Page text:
Interference study finds room for more low-power FMs
Battling over low-power FM could resume with the release of a study that suggests permitting microstations closer to their full-power neighbors.
The study, conducted by the nonprofit tech research firm MITRE Corp. and released last month, recommends that the FCC license LPFM stations on third-adjacent channels to full-power stations--a prospect that once drew strong criticism from NPR and others in public radio.
Following that suggestion could engender many more of the tiny, low-wattage noncommercial stations. That would give more wannabe broadcasters access to the airwaves but also permit interference that could eat away at the fringes of public radio signals.
The FCC now keeps LPFMs certain land distances from full-power stations if they use third-adjacent frequencies--that is, frequencies within 0.6 megahertz. Following that rule reduces the number of potential LPFMs by 80 percent, according to the FCC.
The rule could be relaxed, the MITRE study says, "provided that relatively modest distance separations are maintained between any LPFM station and receivers tuned to the potentially affected LPFM station."
MITRE did not recommend waiving distance separations entirely. Instead, it devised a formula for determining spacing. Resulting distances could range from a kilometer to a "few tens of meters."
The FCC created the new class of stations in 2000 under Democratic Chairman Bill Kennard, who wanted to diversify media control. Based on its own research, the commission dropped the third-adjacent protections. Congress overruled the FCC in 2001, ordering it to uphold the protections. Low-power advocates complained that the reversal squeezed low-power signals out of larger markets. Congress ordered the agency to commission an independent interference study, hence the MITRE report.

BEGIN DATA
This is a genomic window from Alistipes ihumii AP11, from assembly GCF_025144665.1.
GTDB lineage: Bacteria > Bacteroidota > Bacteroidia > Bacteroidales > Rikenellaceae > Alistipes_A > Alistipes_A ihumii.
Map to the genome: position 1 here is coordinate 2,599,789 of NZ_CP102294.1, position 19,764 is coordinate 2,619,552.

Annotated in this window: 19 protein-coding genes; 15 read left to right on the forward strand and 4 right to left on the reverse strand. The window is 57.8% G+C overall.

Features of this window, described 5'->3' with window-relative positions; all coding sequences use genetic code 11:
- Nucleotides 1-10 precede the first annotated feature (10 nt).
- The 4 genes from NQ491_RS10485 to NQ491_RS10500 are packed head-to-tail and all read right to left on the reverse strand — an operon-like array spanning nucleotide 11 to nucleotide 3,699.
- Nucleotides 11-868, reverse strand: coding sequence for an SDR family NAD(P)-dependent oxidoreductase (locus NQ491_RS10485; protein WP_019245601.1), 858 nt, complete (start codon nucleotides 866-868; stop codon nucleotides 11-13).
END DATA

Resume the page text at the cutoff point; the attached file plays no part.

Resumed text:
As of late May, 113 LPFMs were licensed to broadcast, and more than 500 others have received construction permits preliminary to licensing, according to the National Federation of Community Broadcasters. Almost half of LPFM permits and licenses have gone to religious groups.
The FCC has almost finished processing uncontested applications and is preparing to settle mutually exclusive filings, says Cheryl Leanza, deputy director of the pro-LPFM Media Access Project.
Low-power stations are limited to using small, 100-watt--or even 10-watt--transmitters. (The FCC has not yet accepted applications for 10-watt stations.)
The introduction of the service prompted cheers from grassroots broadcasters but upset NPR and commercial broadcasters, who feared that the stations would interfere with their signals and radio reading services for the visually impaired. It remains to be seen how the MITRE study will reshape the debate.
The report discounts or plays down a number of interference worries:
- LPFM signals did not interfere with a radio reading service receiver as long as the transmitter and receiver were at least 80 meters apart.
- Stations transmitting digitally experienced no more interference from LPFMs than analog broadcasters.